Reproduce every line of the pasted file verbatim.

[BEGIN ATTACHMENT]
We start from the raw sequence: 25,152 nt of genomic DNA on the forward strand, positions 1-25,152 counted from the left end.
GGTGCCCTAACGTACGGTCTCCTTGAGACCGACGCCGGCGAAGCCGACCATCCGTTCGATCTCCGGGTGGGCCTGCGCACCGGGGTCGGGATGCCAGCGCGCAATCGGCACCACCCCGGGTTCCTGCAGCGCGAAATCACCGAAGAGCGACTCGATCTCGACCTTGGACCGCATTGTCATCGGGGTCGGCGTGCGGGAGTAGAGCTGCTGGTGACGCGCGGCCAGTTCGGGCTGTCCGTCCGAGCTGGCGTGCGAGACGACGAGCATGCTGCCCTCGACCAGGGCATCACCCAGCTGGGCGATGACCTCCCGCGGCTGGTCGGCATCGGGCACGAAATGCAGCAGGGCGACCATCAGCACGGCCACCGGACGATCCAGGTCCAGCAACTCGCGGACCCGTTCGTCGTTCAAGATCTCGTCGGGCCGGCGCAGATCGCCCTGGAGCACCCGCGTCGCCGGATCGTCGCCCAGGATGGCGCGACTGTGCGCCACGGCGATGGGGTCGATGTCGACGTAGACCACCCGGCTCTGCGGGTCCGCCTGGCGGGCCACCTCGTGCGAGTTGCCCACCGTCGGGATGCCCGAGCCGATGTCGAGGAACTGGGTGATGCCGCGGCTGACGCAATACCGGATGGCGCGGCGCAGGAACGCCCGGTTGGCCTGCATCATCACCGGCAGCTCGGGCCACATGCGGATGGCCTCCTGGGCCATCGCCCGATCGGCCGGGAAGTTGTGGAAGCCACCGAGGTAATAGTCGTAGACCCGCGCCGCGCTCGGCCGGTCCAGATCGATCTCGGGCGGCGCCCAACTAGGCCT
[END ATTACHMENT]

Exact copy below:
We start from the raw sequence: 25,152 nt of genomic DNA on the forward strand, positions 1-25,152 counted from the left end.
GGTGCCCTAACGTACGGTCTCCTTGAGACCGACGCCGGCGAAGCCGACCATCCGTTCGATCTCCGGGTGGGCCTGCGCACCGGGGTCGGGATGCCAGCGCGCAATCGGCACCACCCCGGGTTCCTGCAGCGCGAAATCACCGAAGAGCGACTCGATCTCGACCTTGGACCGCATTGTCATCGGGGTCGGCGTGCGGGAGTAGAGCTGCTGGTGACGCGCGGCCAGTTCGGGCTGTCCGTCCGAGCTGGCGTGCGAGACGACGAGCATGCTGCCCTCGACCAGGGCATCACCCAGCTGGGCGATGACCTCCCGCGGCTGGTCGGCATCGGGCACGAAATGCAGCAGGGCGACCATCAGCACGGCCACCGGACGATCCAGGTCCAGCAACTCGCGGACCCGTTCGTCGTTCAAGATCTCGTCGGGCCGGCGCAGATCGCCCTGGAGCACCCGCGTCGCCGGATCGTCGCCCAGGATGGCGCGACTGTGCGCCACGGCGATGGGGTCGATGTCGACGTAGACCACCCGGCTCTGCGGGTCCGCCTGGCGGGCCACCTCGTGCGAGTTGCCCACCGTCGGGATGCCCGAGCCGATGTCGAGGAACTGGGTGATGCCGCGGCTGACGCAATACCGGATGGCGCGGCGCAGGAACGCCCGGTTGGCCTGCATCATCACCGGCAGCTCGGGCCACATGCGGATGGCCTCCTGGGCCATCGCCCGATCGGCCGGGAAGTTGTGGAAGCCACCGAGGTAATAGTCGTAGACCCGCGCCGCGCTCGGCCGGTCCAGATCGATCTCGGGCGGCGCCCAACTAGGCCT